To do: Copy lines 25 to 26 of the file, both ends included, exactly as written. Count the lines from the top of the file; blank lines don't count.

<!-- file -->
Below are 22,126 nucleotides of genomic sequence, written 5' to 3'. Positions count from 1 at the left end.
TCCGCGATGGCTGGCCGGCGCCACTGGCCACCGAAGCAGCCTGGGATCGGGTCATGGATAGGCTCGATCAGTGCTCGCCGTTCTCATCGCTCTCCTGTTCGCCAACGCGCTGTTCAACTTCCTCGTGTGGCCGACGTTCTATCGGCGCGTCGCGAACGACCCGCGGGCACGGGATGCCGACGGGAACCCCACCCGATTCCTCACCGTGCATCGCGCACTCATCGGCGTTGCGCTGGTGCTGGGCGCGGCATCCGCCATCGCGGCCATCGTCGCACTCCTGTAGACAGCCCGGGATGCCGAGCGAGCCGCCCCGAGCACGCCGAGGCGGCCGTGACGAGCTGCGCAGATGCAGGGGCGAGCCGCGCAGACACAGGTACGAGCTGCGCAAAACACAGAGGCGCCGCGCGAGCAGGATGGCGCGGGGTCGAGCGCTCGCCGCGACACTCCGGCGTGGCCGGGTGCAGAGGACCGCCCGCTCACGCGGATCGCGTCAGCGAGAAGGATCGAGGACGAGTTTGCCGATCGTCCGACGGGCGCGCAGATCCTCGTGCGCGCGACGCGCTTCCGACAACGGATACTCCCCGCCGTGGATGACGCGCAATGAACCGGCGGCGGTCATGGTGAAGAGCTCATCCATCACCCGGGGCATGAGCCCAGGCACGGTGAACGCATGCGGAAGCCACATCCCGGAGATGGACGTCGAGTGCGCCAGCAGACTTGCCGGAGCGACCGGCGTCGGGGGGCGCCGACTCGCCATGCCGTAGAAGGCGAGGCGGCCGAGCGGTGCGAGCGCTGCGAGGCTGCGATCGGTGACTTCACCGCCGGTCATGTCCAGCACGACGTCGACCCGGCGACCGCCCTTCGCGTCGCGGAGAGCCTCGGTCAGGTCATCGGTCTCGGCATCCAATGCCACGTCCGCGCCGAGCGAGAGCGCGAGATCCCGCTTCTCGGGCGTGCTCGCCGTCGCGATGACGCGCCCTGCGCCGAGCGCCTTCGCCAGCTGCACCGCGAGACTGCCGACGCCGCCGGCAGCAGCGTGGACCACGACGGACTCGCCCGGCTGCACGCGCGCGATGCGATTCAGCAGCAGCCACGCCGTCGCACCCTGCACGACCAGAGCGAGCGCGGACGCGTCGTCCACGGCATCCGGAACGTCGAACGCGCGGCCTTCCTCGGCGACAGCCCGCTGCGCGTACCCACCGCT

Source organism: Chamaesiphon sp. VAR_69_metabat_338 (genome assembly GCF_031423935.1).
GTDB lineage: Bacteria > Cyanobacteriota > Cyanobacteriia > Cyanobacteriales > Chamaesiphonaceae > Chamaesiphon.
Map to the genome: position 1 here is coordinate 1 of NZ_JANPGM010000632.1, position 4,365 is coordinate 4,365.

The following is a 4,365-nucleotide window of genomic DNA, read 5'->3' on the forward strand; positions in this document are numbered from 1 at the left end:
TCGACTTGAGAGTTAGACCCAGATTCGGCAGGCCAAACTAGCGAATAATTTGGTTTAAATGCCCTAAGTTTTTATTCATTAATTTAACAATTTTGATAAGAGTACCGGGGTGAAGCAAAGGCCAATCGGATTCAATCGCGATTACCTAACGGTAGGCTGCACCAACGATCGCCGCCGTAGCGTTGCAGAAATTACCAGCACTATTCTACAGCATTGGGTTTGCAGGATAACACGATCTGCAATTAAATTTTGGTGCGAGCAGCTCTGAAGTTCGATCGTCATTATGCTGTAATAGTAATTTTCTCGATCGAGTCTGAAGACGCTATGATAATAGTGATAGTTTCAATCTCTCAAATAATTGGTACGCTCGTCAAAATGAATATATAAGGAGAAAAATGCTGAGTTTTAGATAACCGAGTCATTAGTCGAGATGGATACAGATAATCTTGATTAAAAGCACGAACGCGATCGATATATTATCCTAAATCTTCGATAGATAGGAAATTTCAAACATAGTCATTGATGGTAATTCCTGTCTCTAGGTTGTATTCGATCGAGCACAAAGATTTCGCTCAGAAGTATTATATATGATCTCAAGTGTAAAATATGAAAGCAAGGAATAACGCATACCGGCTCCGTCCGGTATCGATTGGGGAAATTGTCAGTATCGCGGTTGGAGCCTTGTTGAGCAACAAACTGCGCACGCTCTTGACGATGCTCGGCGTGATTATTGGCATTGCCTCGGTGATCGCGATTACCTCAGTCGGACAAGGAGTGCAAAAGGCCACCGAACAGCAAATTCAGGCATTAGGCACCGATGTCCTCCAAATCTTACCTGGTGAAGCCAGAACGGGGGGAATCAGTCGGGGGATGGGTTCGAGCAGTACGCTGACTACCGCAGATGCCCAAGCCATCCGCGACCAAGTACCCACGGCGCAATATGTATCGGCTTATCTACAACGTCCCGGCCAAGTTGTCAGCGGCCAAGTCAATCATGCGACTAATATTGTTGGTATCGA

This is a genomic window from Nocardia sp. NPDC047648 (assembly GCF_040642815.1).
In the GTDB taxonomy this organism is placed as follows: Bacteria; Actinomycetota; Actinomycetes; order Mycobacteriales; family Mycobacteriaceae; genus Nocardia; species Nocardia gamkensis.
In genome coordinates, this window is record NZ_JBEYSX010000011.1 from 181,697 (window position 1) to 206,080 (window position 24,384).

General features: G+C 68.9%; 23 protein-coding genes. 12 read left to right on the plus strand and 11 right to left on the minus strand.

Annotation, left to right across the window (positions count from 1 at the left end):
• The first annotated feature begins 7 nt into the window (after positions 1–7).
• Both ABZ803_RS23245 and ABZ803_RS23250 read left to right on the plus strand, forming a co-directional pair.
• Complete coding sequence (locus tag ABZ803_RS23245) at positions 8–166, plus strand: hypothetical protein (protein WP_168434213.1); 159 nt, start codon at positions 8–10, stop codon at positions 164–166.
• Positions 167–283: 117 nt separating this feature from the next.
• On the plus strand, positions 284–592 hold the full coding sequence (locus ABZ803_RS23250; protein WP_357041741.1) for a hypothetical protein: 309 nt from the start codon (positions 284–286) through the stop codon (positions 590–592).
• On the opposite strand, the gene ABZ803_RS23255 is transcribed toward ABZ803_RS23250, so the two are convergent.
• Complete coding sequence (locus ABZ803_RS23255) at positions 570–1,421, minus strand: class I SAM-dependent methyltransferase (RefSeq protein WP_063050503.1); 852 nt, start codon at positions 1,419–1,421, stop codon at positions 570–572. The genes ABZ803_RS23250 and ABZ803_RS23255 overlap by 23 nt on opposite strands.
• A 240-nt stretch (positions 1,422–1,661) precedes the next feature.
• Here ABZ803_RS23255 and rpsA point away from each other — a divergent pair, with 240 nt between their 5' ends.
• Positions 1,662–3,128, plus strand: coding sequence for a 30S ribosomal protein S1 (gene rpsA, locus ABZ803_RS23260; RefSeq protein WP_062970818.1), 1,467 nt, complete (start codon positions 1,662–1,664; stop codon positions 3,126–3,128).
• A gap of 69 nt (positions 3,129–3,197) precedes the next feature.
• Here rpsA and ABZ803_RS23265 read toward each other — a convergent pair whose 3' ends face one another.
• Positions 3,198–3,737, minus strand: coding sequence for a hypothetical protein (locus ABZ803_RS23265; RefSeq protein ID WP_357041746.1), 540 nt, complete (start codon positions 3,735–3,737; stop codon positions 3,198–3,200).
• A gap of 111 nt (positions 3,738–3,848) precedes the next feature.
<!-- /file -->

• Positions 3,198–3,737, minus strand: coding sequence for a hypothetical protein (locus ABZ803_RS23265; RefSeq protein ID WP_357041746.1), 540 nt, complete (start codon positions 3,735–3,737; stop codon positions 3,198–3,200).
• A gap of 111 nt (positions 3,738–3,848) precedes the next feature.